So -- but I think seeing that there's money behind it shows that it's real.
SCIUTTO: Kamala Harris, of course, another performer from the debates last week and already seeing a jump in her numbers.
But what's been interesting, she was tough on Biden in that debate as we saw there. And now, some of Biden's supporters coming out to support him, Carol Moseley Braun, a former Senator from Illinois, she said the following, we can be proud of her, nonetheless, but her ambition got it wrong about Joe. He is about the best there is. For her to take that tack is sad.
Interesting criticism there in defense of Biden. Fair criticism?
POWERS: Look, she's a supporter of Biden so she's all in with him and she's going to defend him. I don't think that what Kamala Harris did was problematic in any way. The idea that even people have complained that the Biden supporters in particular have complained it was premeditated. While, okay, so you planned for a debate. That's not really -- that's actually not a problem. It's the opposite of a problem. It shows somebody who is prepared, whereas I think you saw Biden who frankly should have anticipated that somebody was going to bring this up, wasn't prepared.
And so you need to have people who are ready to be prepared and I think democrats are definitely looking for somebody who is willing to go after people and bring up tough issues. And so I think that I would expect Biden people to, of course, come to his defense, but there's nothing wrong with what she did.
SCIUTTO: Folks love to jump on story lines and trend lines, et cetera, and Biden clearly not a good day at the debates last week, but he went in with an enormous lead. In your view, you've covered this kind of thing for a long time. A sustainable wound to the democratic frontrunner or something he can recover from?
POWERS: I don't think there's one thing that will do in a candidate. I think that -- but he has a series of issues, I think, that will be raised in various debates and the question is how does he respond to them. And a lot of his frontrunner status has come from name recognition and being associated with President Obama, where there's a lot of people who are missing President Obama. And now, he's being judged more on his own behavior.
And so I think that I've never believed that Joe Biden was just going to run away with this. And there are a lot of impressive candidates. And so I think it's way too early to be -- I mean, and the same thing with people who are counting out Beto O'Rourke. I'm not counting him out Beto O'Rourke. It's just too early for this kind of stuff and we need to see what happens in the debates.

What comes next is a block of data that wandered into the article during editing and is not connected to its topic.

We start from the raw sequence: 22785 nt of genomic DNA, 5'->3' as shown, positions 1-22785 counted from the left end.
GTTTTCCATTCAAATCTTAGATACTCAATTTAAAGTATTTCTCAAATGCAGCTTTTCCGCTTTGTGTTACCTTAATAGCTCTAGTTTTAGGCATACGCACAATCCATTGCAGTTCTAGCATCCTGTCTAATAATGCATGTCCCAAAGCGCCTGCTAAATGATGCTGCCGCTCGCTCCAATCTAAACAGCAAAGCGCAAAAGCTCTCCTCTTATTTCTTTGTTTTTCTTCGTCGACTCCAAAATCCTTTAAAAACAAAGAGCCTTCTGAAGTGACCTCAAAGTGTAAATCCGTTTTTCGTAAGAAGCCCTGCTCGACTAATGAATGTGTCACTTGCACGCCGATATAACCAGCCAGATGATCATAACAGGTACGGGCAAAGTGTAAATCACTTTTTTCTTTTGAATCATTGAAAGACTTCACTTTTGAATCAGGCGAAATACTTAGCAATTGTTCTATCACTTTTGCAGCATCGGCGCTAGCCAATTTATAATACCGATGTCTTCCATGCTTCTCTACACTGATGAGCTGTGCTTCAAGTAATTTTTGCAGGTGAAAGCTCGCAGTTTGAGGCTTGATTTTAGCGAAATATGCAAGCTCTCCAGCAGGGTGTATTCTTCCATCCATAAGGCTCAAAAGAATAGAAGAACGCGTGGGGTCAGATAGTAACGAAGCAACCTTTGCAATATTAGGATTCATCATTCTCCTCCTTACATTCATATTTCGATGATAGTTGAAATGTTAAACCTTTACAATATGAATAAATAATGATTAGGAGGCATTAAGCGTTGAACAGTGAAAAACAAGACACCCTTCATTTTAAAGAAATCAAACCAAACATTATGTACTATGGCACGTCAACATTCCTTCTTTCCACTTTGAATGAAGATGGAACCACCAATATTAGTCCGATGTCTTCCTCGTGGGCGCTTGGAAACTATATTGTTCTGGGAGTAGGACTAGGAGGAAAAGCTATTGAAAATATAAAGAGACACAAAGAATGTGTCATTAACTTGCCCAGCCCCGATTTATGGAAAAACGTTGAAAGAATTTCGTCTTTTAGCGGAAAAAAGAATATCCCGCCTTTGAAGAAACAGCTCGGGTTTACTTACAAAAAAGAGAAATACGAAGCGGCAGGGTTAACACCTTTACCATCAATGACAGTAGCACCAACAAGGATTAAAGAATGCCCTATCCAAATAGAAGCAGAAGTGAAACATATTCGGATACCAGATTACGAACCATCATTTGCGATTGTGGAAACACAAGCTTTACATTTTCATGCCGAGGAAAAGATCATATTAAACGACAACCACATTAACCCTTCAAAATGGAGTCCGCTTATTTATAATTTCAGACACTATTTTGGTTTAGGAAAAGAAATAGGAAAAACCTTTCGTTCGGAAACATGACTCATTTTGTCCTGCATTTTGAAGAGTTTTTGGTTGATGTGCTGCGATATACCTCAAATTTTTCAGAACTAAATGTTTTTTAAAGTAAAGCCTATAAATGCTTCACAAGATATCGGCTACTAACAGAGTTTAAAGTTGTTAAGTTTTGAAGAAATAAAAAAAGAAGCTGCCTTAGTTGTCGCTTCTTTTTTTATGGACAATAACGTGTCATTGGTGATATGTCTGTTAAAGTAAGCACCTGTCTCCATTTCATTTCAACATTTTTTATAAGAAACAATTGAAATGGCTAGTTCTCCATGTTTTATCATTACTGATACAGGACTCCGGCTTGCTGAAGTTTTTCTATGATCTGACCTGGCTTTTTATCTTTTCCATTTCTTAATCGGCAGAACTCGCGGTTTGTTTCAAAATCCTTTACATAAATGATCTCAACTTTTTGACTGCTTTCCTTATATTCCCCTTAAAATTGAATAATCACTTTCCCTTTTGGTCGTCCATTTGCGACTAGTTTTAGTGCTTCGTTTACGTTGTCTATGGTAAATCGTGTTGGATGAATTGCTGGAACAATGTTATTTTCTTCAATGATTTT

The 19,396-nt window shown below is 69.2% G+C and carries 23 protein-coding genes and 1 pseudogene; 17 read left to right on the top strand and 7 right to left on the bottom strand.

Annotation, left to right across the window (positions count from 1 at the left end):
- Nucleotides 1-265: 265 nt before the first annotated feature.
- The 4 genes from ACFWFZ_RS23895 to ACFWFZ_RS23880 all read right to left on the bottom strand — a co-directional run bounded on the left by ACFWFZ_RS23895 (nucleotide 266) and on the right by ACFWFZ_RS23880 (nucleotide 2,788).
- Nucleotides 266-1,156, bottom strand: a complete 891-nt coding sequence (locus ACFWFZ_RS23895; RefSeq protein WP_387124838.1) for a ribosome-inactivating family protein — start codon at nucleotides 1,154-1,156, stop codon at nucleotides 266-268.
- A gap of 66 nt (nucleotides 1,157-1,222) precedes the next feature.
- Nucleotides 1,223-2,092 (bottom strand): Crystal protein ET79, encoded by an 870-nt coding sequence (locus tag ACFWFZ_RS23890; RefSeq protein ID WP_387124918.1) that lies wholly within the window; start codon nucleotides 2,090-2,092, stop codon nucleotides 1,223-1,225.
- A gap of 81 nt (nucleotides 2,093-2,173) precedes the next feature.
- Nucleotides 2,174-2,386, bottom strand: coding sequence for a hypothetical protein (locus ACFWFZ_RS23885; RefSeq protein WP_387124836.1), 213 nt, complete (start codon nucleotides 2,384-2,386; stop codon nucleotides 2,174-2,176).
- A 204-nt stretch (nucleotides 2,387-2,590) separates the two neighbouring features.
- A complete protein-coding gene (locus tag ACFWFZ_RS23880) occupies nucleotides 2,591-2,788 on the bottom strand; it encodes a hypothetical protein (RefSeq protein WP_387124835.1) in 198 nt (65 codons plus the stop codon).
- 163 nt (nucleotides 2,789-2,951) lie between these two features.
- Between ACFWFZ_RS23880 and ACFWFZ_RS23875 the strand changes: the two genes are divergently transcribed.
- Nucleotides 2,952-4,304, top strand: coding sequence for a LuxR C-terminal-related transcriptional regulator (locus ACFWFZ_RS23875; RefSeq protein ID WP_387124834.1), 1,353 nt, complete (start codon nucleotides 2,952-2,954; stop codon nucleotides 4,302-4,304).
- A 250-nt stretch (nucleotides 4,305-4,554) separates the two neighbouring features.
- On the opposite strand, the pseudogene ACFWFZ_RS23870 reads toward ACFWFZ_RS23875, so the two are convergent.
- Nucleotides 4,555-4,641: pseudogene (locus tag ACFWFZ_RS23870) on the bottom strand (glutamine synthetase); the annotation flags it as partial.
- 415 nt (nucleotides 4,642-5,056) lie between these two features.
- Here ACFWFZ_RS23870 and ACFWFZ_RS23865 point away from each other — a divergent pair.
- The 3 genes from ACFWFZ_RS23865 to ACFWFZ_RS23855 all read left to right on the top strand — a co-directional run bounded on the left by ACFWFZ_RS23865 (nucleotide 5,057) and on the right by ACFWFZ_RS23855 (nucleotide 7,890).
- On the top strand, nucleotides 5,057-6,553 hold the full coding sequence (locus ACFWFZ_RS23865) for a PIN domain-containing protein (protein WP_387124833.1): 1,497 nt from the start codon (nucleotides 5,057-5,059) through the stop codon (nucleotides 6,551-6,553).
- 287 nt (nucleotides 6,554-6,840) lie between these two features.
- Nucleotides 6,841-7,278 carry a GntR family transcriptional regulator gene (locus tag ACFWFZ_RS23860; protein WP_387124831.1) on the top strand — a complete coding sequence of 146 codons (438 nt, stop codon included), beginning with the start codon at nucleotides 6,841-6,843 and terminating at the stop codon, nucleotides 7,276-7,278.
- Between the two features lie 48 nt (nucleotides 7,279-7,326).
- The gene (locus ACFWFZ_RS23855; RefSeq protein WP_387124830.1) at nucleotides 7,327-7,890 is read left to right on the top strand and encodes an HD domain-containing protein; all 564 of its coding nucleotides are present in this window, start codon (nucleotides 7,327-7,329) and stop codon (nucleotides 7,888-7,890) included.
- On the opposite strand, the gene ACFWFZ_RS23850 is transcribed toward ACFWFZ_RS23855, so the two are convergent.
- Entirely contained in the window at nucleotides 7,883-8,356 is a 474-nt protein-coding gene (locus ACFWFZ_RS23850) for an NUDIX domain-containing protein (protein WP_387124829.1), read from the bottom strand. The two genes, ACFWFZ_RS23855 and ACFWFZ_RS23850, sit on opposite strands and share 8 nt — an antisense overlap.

SCIUTTO: Yes. We learned a lot of lessons about counting folks in and out of the prior election cycles. Kirsten Powers, thanks very much.
POWERS: Thank you.
SCIUTTO: Also this morning, a potential huge reversal from President Trump on North Korea. The New York Times reporting that the White House is now weighing a plan to would allow North Korea to keep all of its nuclear weapons and, crucially, missiles. Quoting here, the concept would amount to a nuclear freeze, one that essentially enshrines the status quo and tacitly accepts the North as a nuclear power, something that administration officials have often said they would never stand for.
Joining me now is Joseph Yun, he is the former U.S. Special Representative for North Korean Policy, and Ambassador Richard Haass, he, of course, is the President of the Counsel for Relations, long history himself in the State Department. Joseph, if I could begin with you, just in light of the fact that you were a North Korea nuclear negotiator, a U.S. negotiator with North Korea until recently, would this amount to a reversal by the administration?
I mean, the administrations have tried freezes before under Bush and Clinton, but that was a time before North Korea had nuclear weapons. This would be freezing North Korea with some 20 to 60 nuclear weapons here after administration went into these talks, saying this was all about denuclearization.
JOSEPH YUN, GLOBAL AFFAIRS ANALYST: Jim, freeze was always a part of the plan. You know, when you start denuclearization, freeze has to come in somewhere. The real problem with North Korea is freezing what? That's because North Korea has number of secret sites that some we know, some we may not know about. So you're not going to get a complete freeze. So if they offer a freeze or we agree to a freeze, it may only be Yongbyon, the declared site, and that's a problem.
Second problem with the freeze is they have to agree to verification, and that means inspectors all over the place, will they agree to that? So that's always been a problem, certainly when I was there, and, of course, it's a problem for right now, freezing what, how do we know it's a complete freeze?
SCIUTTO: Ambassador Haass, an interesting response to the story to say the least from the National Security Adviser, John Bolton, who notably was not there in the room with Kim and the President, although the President's daughter and others were. He said the following. I'll just read this Tweet again. I read The New York Times story with curiosity, and neither the NSC staff nor I have discussed or heard of any desire to settle for a nuclear freeze by North Korea. This was a reprehensible attempt by someone to box in the President. There should be con questions.